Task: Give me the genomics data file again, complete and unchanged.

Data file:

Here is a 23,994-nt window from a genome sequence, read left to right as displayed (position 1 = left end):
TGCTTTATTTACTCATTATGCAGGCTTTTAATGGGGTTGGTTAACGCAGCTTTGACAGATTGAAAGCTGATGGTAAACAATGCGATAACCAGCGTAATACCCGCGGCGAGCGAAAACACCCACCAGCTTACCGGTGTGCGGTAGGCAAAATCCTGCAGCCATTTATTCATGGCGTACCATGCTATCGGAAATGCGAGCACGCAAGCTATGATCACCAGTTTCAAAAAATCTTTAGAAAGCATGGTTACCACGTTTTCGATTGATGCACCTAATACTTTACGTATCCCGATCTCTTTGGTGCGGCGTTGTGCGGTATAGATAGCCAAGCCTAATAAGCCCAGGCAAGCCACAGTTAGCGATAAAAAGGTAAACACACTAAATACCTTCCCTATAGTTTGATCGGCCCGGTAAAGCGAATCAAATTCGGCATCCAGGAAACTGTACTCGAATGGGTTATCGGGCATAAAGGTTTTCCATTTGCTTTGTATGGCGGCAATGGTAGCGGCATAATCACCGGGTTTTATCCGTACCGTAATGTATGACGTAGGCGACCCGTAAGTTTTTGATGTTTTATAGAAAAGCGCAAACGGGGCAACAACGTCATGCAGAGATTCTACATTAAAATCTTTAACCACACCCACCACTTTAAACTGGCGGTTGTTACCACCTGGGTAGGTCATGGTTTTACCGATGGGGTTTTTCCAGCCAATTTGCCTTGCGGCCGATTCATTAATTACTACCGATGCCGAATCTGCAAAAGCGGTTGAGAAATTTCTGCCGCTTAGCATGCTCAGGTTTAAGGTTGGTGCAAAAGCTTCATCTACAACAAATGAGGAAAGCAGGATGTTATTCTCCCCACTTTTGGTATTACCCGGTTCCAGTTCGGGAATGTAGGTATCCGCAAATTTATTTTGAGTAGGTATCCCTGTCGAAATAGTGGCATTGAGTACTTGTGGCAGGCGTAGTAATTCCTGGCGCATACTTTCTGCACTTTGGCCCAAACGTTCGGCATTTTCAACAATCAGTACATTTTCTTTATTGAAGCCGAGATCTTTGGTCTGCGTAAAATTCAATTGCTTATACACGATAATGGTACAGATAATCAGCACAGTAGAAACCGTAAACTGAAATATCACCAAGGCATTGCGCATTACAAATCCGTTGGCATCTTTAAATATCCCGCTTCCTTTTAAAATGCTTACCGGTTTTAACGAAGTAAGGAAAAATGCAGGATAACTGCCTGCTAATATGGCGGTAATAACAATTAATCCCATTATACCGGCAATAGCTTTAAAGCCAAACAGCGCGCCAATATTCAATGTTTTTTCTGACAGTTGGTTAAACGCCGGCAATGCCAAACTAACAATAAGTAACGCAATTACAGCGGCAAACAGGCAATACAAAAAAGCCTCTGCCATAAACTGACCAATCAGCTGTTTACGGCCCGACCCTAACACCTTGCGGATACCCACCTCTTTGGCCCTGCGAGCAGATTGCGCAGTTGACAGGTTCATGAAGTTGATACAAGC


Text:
Here is a 23,994-nt window from a genome sequence, read left to right as displayed (position 1 = left end):
TGCTTTATTTACTCATTATGCAGGCTTTTAATGGGGTTGGTTAACGCAGCTTTGACAGATTGAAAGCTGATGGTAAACAATGCGATAACCAGCGTAATACCCGCGGCGAGCGAAAACACCCACCAGCTTACCGGTGTGCGGTAGGCAAAATCCTGCAGCCATTTATTCATGGCGTACCATGCTATCGGAAATGCGAGCACGCAAGCTATGATCACCAGTTTCAAAAAATCTTTAGAAAGCATGGTTACCACGTTTTCGATTGATGCACCTAATACTTTACGTATCCCGATCTCTTTGGTGCGGCGTTGTGCGGTATAGATAGCCAAGCCTAATAAGCCCAGGCAAGCCACAGTTAGCGATAAAAAGGTAAACACACTAAATACCTTCCCTATAGTTTGATCGGCCCGGTAAAGCGAATCAAATTCGGCATCCAGGAAACTGTACTCGAATGGGTTATCGGGCATAAAGGTTTTCCATTTGCTTTGTATGGCGGCAATGGTAGCGGCATAATCACCGGGTTTTATCCGTACCGTAATGTATGACGTAGGCGACCCGTAAGTTTTTGATGTTTTATAGAAAAGCGCAAACGGGGCAACAACGTCATGCAGAGATTCTACATTAAAATCTTTAACCACACCCACCACTTTAAACTGGCGGTTGTTACCACCTGGGTAGGTCATGGTTTTACCGATGGGGTTTTTCCAGCCAATTTGCCTTGCGGCCGATTCATTAATTACTACCGATGCCGAATCTGCAAAAGCGGTTGAGAAATTTCTGCCGCTTAGCATGCTCAGGTTTAAGGTTGGTGCAAAAGCTTCATCTACAACAAATGAGGAAAGCAGGATGTTATTCTCCCCACTTTTGGTATTACCCGGTTCCAGTTCGGGAATGTAGGTATCCGCAAATTTATTTTGAGTAGGTATCCCTGTCGAAATAGTGGCATTGAGTACTTGTGGCAGGCGTAGTAATTCCTGGCGCATACTTTCTGCACTTTGGCCCAAACGTTCGGCATTTTCAACAATCAGTACATTTTCTTTATTGAAGCCGAGATCTTTGGTCTGCGTAAAATTCAATTGCTTATACACGATAATGGTACAGATAATCAGCACAGTAGAAACCGTAAACTGAAATATCACCAAGGCATTGCGCATTACAAATCCGTTGGCATCTTTAAATATCCCGCTTCCTTTTAAAATGCTTACCGGTTTTAACGAAGTAAGGAAAAATGCAGGATAACTGCCTGCTAATATGGCGGTAATAACAATTAATCCCATTATACCGGCAATAGCTTTAAAGCCAAACAGCGCGCCAATATTCAATGTTTTTTCTGACAGTTGGTTAAACGCCGGCAATGCCAAACTAACAATAAGTAACGCAATTACAGCGGCAAACAGGCAATACAAAAAAGCCTCTGCCATAAACTGACCAATCAGCTGTTTACGGCCCGACCCTAACACCTTGCGGATACCCACCTCTTTGGCCCTGCGAGCAGATTGCGCAGTTGACAGGTTCATGAAGTTGATACAAGC